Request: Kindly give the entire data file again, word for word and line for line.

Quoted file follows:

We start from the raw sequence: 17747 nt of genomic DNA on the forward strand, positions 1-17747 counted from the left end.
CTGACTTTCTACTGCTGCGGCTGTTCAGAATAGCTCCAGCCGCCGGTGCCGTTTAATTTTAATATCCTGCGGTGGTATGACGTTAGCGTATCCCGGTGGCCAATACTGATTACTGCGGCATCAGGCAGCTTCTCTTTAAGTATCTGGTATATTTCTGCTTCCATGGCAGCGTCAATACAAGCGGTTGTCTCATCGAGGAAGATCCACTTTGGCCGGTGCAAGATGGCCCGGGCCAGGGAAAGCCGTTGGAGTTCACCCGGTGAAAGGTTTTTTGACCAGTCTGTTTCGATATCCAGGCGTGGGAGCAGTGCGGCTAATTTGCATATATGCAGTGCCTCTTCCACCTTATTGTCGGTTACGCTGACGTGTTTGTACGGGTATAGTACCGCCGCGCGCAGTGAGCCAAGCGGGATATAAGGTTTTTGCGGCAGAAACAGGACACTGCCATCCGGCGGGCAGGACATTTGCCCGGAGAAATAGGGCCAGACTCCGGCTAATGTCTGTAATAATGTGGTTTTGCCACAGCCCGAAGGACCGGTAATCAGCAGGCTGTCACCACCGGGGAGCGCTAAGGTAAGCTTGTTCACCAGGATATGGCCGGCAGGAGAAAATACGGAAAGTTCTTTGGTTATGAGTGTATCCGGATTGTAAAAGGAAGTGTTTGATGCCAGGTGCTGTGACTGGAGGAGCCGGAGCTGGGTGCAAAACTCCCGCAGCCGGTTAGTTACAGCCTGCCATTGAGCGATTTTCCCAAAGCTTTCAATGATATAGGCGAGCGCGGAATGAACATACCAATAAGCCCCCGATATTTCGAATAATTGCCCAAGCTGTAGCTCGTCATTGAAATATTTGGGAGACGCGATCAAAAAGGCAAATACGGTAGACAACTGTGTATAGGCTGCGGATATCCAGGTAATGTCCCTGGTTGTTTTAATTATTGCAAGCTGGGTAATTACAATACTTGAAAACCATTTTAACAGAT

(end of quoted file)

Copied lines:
We start from the raw sequence: 17747 nt of genomic DNA on the forward strand, positions 1-17747 counted from the left end.
CTGACTTTCTACTGCTGCGGCTGTTCAGAATAGCTCCAGCCGCCGGTGCCGTTTAATTTTAATATCCTGCGGTGGTATGACGTTAGCGTATCCCGGTGGCCAATACTGATTACTGCGGCATCAGGCAGCTTCTCTTTAAGTATCTGGTATATTTCTGCTTCCATGGCAGCGTCAATACAAGCGGTTGTCTCATCGAGGAAGATCCACTTTGGCCGGTGCAAGATGGCCCGGGCCAGGGAAAGCCGTTGGAGTTCACCCGGTGAAAGGTTTTTTGACCAGTCTGTTTCGATATCCAGGCGTGGGAGCAGTGCGGCTAATTTGCATATATGCAGTGCCTCTTCCACCTTATTGTCGGTTACGCTGACGTGTTTGTACGGGTATAGTACCGCCGCGCGCAGTGAGCCAAGCGGGATATAAGGTTTTTGCGGCAGAAACAGGACACTGCCATCCGGCGGGCAGGACATTTGCCCGGAGAAATAGGGCCAGACTCCGGCTAATGTCTGTAATAATGTGGTTTTGCCACAGCCCGAAGGACCGGTAATCAGCAGGCTGTCACCACCGGGGAGCGCTAAGGTAAGCTTGTTCACCAGGATATGGCCGGCAGGAGAAAATACGGAAAGTTCTTTGGTTATGAGTGTATCCGGATTGTAAAAGGAAGTGTTTGATGCCAGGTGCTGTGACTGGAGGAGCCGGAGCTGGGTGCAAAACTCCCGCAGCCGGTTAGTTACAGCCTGCCATTGAGCGATTTTCCCAAAGCTTTCAATGATATAGGCGAGCGCGGAATGAACATACCAATAAGCCCCCGATATTTCGAATAATTGCCCAAGCTGTAGCTCGTCATTGAAATATTTGGGAGACGCGATCAAAAAGGCAAATACGGTAGACAACTGTGTATAGGCTGCGGATATCCAGGTAATGTCCCTGGTTGTTTTAATTATTGCAAGCTGGGTAATTACAATACTTGAAAACCATTTTAACAGAT